Lawrence Washington wrote as a recent eyewitness to the most important battle of the War of Jenkins’ Ear, and as a participant in its miserable aftermath. Named after the alleged mutilation of English sailor Robert Jenkins, the conflict had started in the summer of 1739 as a minor colonial fray between Great Britain and Spain. The bloodletting centered in the Caribbean, where the British sought to strangle Spain’s communications with the gold and silver mines of South America by snatching some of her outposts. Victors of the war’s early encounters, the British expected to make short work of the decrepit Spanish empire by capturing the important port of Cartagena off the northeast coast of South America. After this, with the Spanish reeling, they expected to move on to seize the even more important settlement of Havana on the island of Cuba. As plans for its Caribbean offensive jelled in 1739, the British government announced its intention to form an American regiment to serve as part of an amphibious army of six marine regiments and other regular units. Virginia, whose governor was appointed to command the regiment, provided the largest number of volunteers when recruitment began in the spring of 1740. The common Virginians made unimpressive soldiers—a British observer called them “Blacksmiths, Tailors, Barbers, Shoemakers, and all the Banditry the colonies afford”—but their officers were privileged, cultured, and generally intelligent young men, anxious to earn good reputations in battle. Sons of the Old Dominion had besieged colonial officials with requests for commissions, and Lawrence Washington was one of the many who lobbied fiercely for the four captaincies available from his colony. Thanks to his family’s influence and his own considerable personal charm, he received the highest-ranking spot.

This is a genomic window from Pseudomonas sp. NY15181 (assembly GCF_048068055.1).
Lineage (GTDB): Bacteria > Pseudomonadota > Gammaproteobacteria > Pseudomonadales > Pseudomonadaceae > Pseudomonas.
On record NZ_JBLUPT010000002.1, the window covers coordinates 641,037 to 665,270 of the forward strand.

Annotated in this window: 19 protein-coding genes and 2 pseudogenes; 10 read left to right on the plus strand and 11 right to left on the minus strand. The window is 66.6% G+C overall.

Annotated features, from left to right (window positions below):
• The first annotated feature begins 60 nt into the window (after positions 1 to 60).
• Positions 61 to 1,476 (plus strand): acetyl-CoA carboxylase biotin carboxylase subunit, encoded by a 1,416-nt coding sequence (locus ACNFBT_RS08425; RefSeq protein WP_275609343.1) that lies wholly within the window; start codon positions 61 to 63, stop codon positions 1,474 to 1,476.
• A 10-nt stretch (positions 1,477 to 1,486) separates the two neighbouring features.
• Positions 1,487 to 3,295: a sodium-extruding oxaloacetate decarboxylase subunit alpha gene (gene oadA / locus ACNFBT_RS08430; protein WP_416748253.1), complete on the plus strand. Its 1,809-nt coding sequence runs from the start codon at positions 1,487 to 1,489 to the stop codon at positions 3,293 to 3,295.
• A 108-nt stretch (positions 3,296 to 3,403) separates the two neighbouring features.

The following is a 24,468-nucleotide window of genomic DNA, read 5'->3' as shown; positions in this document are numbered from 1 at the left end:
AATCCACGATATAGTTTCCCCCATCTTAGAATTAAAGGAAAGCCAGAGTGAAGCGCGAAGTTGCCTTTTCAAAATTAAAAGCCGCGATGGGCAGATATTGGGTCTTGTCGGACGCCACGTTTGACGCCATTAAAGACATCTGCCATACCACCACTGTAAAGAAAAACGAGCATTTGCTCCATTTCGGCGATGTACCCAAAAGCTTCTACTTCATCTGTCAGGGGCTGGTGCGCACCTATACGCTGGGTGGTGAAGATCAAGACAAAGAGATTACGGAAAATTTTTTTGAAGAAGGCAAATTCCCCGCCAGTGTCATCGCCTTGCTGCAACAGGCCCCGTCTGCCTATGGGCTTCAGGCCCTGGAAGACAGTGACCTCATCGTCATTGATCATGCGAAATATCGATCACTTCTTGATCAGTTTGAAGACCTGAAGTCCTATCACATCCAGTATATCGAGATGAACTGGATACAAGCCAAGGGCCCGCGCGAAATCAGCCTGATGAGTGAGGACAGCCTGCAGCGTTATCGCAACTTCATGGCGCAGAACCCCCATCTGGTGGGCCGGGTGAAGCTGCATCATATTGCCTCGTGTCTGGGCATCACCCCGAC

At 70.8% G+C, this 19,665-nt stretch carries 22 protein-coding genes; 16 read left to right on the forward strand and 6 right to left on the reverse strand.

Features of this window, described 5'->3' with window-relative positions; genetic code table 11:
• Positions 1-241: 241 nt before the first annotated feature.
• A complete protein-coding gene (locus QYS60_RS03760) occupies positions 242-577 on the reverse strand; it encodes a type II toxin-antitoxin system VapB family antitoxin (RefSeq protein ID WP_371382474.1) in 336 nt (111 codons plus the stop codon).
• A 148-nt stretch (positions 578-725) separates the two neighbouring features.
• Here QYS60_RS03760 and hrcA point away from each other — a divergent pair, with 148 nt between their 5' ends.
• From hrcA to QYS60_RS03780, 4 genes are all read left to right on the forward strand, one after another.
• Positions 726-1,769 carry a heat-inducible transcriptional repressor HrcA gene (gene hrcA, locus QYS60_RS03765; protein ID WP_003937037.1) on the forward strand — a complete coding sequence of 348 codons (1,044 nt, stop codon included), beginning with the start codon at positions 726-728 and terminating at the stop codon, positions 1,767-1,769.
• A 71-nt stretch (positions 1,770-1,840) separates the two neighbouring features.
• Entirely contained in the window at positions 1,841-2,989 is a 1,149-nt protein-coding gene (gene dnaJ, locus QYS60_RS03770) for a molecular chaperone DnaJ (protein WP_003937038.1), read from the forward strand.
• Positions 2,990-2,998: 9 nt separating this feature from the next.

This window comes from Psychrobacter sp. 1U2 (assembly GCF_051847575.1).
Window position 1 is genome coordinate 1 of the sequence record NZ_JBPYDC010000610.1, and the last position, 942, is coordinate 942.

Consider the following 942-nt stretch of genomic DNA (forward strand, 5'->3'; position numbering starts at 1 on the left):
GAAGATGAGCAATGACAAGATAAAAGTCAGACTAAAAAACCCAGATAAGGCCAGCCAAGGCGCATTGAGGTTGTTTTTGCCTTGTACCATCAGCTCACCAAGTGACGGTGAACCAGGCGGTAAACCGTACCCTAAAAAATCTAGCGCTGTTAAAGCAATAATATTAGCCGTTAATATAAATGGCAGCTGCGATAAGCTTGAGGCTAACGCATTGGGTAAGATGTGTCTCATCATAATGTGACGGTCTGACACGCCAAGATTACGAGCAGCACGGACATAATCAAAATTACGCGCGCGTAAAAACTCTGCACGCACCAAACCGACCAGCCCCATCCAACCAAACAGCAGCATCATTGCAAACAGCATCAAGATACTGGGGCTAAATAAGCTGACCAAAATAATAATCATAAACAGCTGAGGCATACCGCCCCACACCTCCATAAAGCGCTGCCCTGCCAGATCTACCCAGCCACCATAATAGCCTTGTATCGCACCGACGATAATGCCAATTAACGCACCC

The newly appointed Captain Washington followed the American Regiment to Jamaica near the end of 1740. At first, his soldiers showed little promise. Like the British redcoats, the American enlisted men came from the scum of society; and the Virginians stood out even in such rough company. Among them were vagrants, loafers, cutpurses, and former convicts. Soldiering did not come naturally to them, as Lawrence and his fellow officers swiftly discovered. They looked bad, too. Only about one in every six of the scrawny, ill-fed men possessed a uniform. British Brigadier General Thomas Wentworth reviewed the Americans on Jamaica in January 1741 and shook his head at the spectacle they presented. Yet there was some innate quality in the common soldiers that he liked. Under proper leadership and discipline, he decided, they might eventually prove useful. For American officers, on the other hand, he expressed complete and unreserved contempt. Branding them naïve and stupid, and certain that they would falter in combat, he attempted to replace them with British regulars. But by then the scruffy American enlisted soldiers had bonded with their young officers, and they bluntly refused to serve under anyone else. Irritated, Wentworth relented, but he privately resolved to keep all of the Americans on shipboard during the approaching campaign. It was inconceivable to him that the redcoats might need their provincial allies’ support. Wentworth commanded the land element of the expeditionary force of 8,000 British regulars and 3,000 Americans that left Jamaica in February 1741. The fleet carrying his troops sailed under Admiral Edward Vernon, a fifty-five-year-old, ill-tempered naval commander known in the fleet as “Grog” because of his grogram cloak. Sailors also applied this nickname to the watered-down rum that he forced upon them. But the ribbing was good- natured. Vernon’s capture of Porto Bello on the Panamanian isthmus in November 1739 had made him a popular hero. Capturing Cartagena would add to his reputation and clear the way for other conquests in the Caribbean. The fleet dropped anchor off Cartagena in early March 1741, and the redcoats quickly debarked, eager to fight. Yet their enthusiasm availed little in the ensuing six weeks as the expedition foundered and disintegrated. The British easily invested the port, but instead of storming its fortifications, Vernon and Wentworth quarreled over the plan of attack.